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Agricultural Water Management
Li, F., Agricultural College (Eastern Campus), Guangxi University, Nanning, Guangxi 530005, China
Cohen, S., Institute of Soil, Water and Environmental Sciences, Volcani Center, Bet Dagan 50250, Israel
Naor, A., Golan Research Institute, P.O. Box 97, Kazrin 12900, Israel
Shaozong, K., Key Laboratory of Agricultural Soil and Water Engineering In the Arid and Semi-arid Areas, Ministry of Education, Northwest Sci-Tec University of Agriculture and Forestry, Shannxi, 712100, China
Erez, A., Institute of Horticultural Sciences, Volcani Center, Bet Dagan 50250, Israel
Canopy structure and water use was studied on full size, fruit bearing apple (Malus domestica, Golden delicious variety) orchards on three rootstocks: M9, MM106 and the local Hashabi. Structure was measured by the gap fraction inversion method and crop water use (sap flow) by the heat pulse technique. The results showed that leaf area index (LAI) was not significantly different for each rootstock even though measured leaf area (LA) per tree differed greatly. Results also showed LAI measured destructively differed by less than I from the gap fraction inversion measurements. No significant differences in LAI between the two orchards (M9, MM106) were found in either measurement method, indicating good relative accuracy of the gap fraction inversion method. Water use of the M9 orchard was much less than that of MM 106 and Hashabi orchards, and measured water use was not well correlated with water application based on a graduated class A pan crop factor for the three orchards. The dwarfing rootstock, M9, had the lowest canopy conductance, and was found to have lower sunlit leaf conductance in the porometer measurements, so it is in a condition of water stress. However, the M9 orchard received enough irrigation, therefore, water stress in M9 orchard was probably not caused by insufficient irrigation, but by high resistance to water transport in the stem or root. © 2002 Elsevier Science B.V. All rights reserved.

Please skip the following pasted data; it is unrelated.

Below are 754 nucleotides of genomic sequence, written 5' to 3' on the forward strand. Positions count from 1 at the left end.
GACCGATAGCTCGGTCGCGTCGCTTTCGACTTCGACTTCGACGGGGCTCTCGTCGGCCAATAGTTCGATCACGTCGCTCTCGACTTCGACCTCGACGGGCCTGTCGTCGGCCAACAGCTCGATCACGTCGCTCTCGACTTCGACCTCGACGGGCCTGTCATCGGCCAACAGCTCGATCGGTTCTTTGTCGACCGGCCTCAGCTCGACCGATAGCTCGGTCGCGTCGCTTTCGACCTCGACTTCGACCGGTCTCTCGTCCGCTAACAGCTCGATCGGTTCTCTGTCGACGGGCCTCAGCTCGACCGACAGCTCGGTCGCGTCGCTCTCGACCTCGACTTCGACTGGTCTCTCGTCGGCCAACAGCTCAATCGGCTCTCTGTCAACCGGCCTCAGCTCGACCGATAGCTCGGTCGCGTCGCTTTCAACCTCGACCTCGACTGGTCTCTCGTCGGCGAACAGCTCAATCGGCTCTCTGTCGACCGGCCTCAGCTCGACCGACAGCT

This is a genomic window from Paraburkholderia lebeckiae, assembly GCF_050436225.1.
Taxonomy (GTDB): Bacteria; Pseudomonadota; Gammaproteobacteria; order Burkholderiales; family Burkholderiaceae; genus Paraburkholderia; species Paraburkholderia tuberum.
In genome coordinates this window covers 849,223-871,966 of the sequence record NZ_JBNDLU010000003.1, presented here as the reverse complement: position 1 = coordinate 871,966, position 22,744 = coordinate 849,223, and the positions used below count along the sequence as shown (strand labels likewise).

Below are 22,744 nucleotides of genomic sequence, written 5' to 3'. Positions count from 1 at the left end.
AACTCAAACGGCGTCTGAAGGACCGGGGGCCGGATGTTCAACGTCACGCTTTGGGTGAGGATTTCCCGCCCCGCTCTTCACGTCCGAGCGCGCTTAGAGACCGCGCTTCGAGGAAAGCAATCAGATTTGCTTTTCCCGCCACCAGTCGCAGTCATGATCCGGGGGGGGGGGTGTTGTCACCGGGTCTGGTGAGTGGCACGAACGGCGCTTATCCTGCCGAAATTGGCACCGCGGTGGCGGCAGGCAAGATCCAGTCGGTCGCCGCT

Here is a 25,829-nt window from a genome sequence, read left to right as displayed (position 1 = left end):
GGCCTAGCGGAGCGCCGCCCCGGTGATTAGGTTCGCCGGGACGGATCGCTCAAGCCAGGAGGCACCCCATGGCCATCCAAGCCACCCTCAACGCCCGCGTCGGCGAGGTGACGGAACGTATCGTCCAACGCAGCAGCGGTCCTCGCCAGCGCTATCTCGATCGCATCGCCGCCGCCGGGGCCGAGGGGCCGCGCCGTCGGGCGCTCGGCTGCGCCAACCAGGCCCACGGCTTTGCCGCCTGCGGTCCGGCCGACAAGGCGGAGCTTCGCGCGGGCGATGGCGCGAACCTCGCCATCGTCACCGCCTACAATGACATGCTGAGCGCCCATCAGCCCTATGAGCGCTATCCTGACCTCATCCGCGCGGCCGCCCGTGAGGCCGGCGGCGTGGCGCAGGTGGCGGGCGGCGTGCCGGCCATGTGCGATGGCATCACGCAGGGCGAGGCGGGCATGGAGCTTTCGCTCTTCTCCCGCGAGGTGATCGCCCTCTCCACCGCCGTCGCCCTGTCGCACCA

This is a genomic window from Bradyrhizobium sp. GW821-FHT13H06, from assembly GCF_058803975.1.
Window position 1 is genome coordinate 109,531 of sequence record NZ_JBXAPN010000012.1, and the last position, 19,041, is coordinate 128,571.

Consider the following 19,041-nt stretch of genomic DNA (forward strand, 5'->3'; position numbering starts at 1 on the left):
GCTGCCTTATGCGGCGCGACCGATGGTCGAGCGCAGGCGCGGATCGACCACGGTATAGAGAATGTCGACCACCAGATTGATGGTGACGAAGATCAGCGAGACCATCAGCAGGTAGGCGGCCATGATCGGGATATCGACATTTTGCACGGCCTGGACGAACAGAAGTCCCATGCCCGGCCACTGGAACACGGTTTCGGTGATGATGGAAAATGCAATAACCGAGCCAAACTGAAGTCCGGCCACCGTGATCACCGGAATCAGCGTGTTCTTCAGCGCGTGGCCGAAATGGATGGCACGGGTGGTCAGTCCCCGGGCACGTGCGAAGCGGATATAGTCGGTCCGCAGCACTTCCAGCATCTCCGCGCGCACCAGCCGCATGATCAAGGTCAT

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Studies of canopy structure and water use of apple trees on three rootstocks
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Li, F., Agricultural College (Eastern Campus), Guangxi University, Nanning, Guangxi 530005, China
Cohen, S., Institute of Soil, Water and Environmental Sciences, Volcani Center, Bet Dagan 50250, Israel
Naor, A., Golan Research Institute, P.O. Box 97, Kazrin 12900, Israel
Shaozong, K., Key Laboratory of Agricultural Soil and Water Engineering In the Arid and Semi-arid Areas, Ministry of Education, Northwest Sci-Tec University of Agriculture and Forestry, Shannxi, 712100, China
Erez, A., Institute of Horticultural Sciences, Volcani Center, Bet Dagan 50250, Israel
Studies of canopy structure and water use of apple trees on three rootstocks
Canopy structure and water use was studied on full size, fruit bearing apple (Malus domestica, Golden delicious variety) orchards on three rootstocks: M9, MM106 and the local Hashabi. Structure was measured by the gap fraction inversion method and crop water use (sap flow) by the heat pulse technique. The results showed that leaf area index (LAI) was not significantly different for each rootstock even though measured leaf area (LA) per tree differed greatly. Results also showed LAI measured destructively differed by less than I from the gap fraction inversion measurements. No significant differences in LAI between the two orchards (M9, MM106) were found in either measurement method, indicating good relative accuracy of the gap fraction inversion method. Water use of the M9 orchard was much less than that of MM 106 and Hashabi orchards, and measured water use was not well correlated with water application based on a graduated class A pan crop factor for the three orchards. The dwarfing rootstock, M9, had the lowest canopy conductance, and was found to have lower sunlit leaf conductance in the porometer measurements, so it is in a condition of water stress. However, the M9 orchard received enough irrigation, therefore, water stress in M9 orchard was probably not caused by insufficient irrigation, but by high resistance to water transport in the stem or root. © 2002 Elsevier Science B.V. All rights reserved.
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